This picturesque county of 24,000 is favoured by young families and retirees, but Mikesell says criminal organizations are also moving in to smuggle pot out.
“Never would we have thought that we would have this issue going on in our community,” he said.
While he believes most of the illegal marijuana grown in Teller County is destined for out of state, he also says there is a local black market.
Last fall, Mikesell wanted to sell an SUV, so he listed it on Cragislist. A prospective buyer offered to trade for nearly two kilograms of pot.
Mikesell set up the trade, and when the buyers arrived, they were arrested and charged with illegal distribution of marijuana. One of them was convicted and recently sentenced to four years in prison.
Mikesell says Colorado was the test subject for legal weed in the U.S., and the state regulations that made enforcement difficult because people were allowed to grow so much of their own marijuana.
In the beginning, each person could grow up to six plants, and they could pool them together in a co-op.
Medical patients could grow up to 99 plants and appoint a caregiver to grow it for them.
More restrictive laws were introduced earlier this year, limiting each residence to a maximum of 12 plants, so the sheriff’s office has been able to ramp up enforcement.
The sheriff’s team has raided eight houses so far this year and has seized more than $3.5 million US of marijuana. During those investigations, they arrested more than 20 cartel members with connections to Cuba and Miami.
Mikesell says his team has been tipped off about some of the grow operations because people have called in complaining about strong odours in their neighbourhood.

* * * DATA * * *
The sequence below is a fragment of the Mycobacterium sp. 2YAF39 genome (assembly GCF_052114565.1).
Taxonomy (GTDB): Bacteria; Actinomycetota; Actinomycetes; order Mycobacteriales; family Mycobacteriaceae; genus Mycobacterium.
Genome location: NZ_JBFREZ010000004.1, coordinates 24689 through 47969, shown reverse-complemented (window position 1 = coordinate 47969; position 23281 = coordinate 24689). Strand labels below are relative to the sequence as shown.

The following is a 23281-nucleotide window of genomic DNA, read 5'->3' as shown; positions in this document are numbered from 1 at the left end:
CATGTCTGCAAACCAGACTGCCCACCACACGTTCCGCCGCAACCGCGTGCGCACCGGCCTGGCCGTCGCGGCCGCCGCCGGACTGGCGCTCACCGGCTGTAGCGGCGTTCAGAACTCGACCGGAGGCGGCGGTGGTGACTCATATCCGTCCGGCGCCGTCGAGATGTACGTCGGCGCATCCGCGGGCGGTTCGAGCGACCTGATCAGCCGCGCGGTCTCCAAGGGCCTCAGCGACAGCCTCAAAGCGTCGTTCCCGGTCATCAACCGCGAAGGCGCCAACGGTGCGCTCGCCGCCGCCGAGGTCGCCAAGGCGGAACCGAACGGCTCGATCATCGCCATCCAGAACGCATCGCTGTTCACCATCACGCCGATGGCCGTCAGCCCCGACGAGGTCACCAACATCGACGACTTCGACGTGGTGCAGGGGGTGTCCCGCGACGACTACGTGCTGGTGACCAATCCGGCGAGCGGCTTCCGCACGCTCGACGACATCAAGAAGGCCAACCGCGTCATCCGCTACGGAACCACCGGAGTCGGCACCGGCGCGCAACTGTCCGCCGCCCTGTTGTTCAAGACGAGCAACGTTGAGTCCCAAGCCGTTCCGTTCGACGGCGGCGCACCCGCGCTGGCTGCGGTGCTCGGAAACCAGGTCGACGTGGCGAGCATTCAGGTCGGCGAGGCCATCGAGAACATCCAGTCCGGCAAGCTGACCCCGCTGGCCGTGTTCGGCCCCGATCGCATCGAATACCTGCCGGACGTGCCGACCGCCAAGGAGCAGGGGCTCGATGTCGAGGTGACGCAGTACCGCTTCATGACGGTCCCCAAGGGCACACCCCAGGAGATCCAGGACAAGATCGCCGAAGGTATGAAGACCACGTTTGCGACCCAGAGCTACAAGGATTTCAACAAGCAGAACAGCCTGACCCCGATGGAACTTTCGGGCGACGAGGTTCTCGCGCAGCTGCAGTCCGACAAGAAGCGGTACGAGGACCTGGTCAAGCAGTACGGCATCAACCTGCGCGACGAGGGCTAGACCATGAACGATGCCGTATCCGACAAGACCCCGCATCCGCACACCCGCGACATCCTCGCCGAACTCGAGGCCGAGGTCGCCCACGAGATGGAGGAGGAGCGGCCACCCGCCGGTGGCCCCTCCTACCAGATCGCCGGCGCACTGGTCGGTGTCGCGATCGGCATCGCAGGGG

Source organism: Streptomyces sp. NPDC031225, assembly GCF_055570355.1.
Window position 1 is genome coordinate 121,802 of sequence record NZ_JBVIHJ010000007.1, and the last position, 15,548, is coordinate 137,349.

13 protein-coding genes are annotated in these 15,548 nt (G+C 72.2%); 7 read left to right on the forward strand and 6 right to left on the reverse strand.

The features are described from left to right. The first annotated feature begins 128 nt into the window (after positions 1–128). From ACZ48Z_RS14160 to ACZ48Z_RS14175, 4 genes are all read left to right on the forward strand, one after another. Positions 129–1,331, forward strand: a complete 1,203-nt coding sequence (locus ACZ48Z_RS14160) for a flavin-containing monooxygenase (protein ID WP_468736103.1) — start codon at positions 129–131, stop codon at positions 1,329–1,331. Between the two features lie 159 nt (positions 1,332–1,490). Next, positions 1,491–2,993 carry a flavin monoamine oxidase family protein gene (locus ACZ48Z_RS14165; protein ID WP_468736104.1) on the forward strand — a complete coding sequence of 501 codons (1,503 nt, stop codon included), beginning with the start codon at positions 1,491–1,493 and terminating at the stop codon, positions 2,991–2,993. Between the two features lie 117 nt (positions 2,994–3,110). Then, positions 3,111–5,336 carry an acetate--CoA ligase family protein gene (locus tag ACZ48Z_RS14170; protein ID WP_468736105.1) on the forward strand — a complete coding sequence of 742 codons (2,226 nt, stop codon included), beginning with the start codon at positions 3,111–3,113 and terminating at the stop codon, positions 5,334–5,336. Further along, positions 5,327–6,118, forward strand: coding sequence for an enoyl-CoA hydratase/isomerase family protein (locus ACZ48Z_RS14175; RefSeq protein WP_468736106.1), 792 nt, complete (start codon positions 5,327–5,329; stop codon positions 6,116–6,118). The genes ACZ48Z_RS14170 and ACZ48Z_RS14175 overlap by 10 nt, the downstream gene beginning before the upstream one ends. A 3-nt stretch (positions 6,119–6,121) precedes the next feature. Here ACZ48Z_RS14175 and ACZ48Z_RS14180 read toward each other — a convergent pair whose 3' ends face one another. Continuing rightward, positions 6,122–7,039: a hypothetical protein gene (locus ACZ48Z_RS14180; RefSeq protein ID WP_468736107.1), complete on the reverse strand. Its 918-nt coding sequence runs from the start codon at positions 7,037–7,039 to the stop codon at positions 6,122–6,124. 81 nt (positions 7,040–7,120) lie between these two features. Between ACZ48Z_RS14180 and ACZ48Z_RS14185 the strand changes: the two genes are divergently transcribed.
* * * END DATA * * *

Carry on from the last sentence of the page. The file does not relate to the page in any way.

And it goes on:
“We know there are another 60 or 70 marijuana houses we haven’t got to yet,” said Mikesell.
Other local police departments in Colorado are getting similar calls from residents who also report excessive noise from air conditioning units and blown electrical transformers, according to the DEA.
The drug dealer
A dealer who agreed to speak with CBC News on condition that he not be named said he spends most of his days in the front seat of his sedan driving around Denver. An air freshener dangles from the mirror of his vehicle, but it can’t disguise the lingering smell of weed.
On his lap, he holds a plastic bag containing marijuana buds.
“In a good day … I am making $400 to $500,” he said.
The father of two advertises online along with dozens of others who grow and sell marijuana illegally.
He runs a delivery service and sells marijuana that he’s picked up from a network of growers who have “extra” product, and he also grows his own. He compares himself to a pizza delivery man because, he says, he guarantees delivery to anywhere in Denver in less than an hour.